The volume of total building work in the June quarter fell short of expectations and a series of constraints hitting the construction sector may mean future increases are gradual. 

The seasonally adjusted volume of total building activity, which excludes the effects of higher construction costs and typical seasonal patterns, rose 0.8 percent in the three months ended June 30, with non-residential building work expanding 1.2 percent and residential building work increasing 0.5 percent, Statistics New Zealand figures show. That fell short of the 2.9 percent tipped by seven economists polled by Bloomberg. 

Westpac Banking Corp senior economist Michael Gordon said it was “not a big miss, given how much this survey can jump about,” and noted timing can be an issue, especially for commercial projects.

A recent increase in Auckland building consents was driven by apartments and “the timing of when the work is actually done tends to be lumpier and slower than it would be for stand-alone houses,” he said. Auckland residential building consents jumped 28 percent in the year to the end of July to 12,845 and of which just half were stand-alone houses. 

Stats NZ said the value of total building work rose 1.8 percent in the quarter after a 0.1 percent increase in March. Of that, the value of non-residential work rose 2.5 percent in the quarter after falling 0.4 percent in the prior quarter. The value of residential work increased 1.4 percent following a 0.3 percent gain in March.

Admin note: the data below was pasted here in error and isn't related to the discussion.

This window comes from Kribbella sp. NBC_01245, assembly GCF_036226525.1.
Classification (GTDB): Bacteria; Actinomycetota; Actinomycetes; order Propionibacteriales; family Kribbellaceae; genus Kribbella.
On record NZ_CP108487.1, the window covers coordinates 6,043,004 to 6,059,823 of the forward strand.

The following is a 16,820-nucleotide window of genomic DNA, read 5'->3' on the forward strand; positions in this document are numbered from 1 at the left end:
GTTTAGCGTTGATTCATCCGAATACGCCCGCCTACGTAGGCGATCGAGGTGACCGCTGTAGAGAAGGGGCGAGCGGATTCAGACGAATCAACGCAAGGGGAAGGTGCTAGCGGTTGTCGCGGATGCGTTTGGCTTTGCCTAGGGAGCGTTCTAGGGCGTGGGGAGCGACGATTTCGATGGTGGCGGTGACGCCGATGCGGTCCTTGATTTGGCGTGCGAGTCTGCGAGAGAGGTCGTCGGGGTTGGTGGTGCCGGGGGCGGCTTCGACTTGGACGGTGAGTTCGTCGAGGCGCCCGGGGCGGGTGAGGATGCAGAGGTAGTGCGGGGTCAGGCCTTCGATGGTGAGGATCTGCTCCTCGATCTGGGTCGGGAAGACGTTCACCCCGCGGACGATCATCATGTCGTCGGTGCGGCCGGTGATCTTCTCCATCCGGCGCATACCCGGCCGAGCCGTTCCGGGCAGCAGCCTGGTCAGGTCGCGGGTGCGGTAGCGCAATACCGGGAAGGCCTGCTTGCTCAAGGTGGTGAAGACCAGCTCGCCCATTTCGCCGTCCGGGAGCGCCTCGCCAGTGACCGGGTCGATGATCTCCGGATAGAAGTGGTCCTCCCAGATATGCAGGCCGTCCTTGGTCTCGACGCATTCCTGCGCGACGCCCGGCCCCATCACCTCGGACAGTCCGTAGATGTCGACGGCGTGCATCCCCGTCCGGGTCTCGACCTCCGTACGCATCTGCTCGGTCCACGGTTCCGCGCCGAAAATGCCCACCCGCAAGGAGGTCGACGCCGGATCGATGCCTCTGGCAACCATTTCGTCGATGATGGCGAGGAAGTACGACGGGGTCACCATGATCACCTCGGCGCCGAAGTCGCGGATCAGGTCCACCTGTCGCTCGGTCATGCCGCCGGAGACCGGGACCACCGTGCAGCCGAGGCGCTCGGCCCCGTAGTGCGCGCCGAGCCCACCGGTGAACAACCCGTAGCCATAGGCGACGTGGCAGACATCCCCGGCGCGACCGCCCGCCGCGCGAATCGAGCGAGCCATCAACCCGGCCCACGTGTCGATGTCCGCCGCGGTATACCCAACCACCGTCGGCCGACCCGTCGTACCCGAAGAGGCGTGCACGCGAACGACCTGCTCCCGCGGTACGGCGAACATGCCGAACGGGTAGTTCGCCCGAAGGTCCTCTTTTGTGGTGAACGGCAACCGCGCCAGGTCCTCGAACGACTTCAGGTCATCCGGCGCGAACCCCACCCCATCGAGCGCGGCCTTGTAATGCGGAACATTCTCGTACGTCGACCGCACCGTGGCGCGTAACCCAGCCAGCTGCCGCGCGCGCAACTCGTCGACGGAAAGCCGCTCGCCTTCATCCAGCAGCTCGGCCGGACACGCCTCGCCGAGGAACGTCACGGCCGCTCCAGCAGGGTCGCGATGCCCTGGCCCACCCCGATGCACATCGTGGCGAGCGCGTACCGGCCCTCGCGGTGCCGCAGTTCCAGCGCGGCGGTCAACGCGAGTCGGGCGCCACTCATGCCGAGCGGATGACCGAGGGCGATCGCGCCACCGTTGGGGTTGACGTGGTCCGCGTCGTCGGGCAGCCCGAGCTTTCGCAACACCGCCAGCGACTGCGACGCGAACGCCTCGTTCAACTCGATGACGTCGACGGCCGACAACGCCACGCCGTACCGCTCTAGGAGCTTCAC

Gordon said while the level of work remains high, “we are increasingly seeing constraints on future growth with issues around capacity constraints, access to finance, rising costs, all weighing on the potential for growth from here”. 

“We are assuming the pace of growth will continue to be gradual,” he said. 

Escalating labour and building product costs have made it harder for commercial construction companies, especially in vertical buildings. Fixed price contracts, leaving construction firms carrying the risk, prompted Fletcher Building to exit the market for now after taking on several unprofitable projects, while other firms buckled under the weight, such as Ebert Construction. 

The value of construction work on office, administration and public transport fell 3 percent to $375 million in the June quarter from a year earlier, bucking a 9 percent increase across non-residential activity to $1.96 billion.

Of that, farm building construction work jumped 28 percent to $104 million, factories and industrial building work lifted 17 percent to $209 million and work on shops, restaurants and bars rose 30 percent to $261 million. Some $202 million of work was carried on hotels, motels, boarding houses and prisons, up 40 percent on the year. 

The actual value of all building work rose 8.1 percent to $5.57 billion in the three months ended June 30 from a year earlier, with the value of residential work up 7.6 percent to $3.62 billion. 

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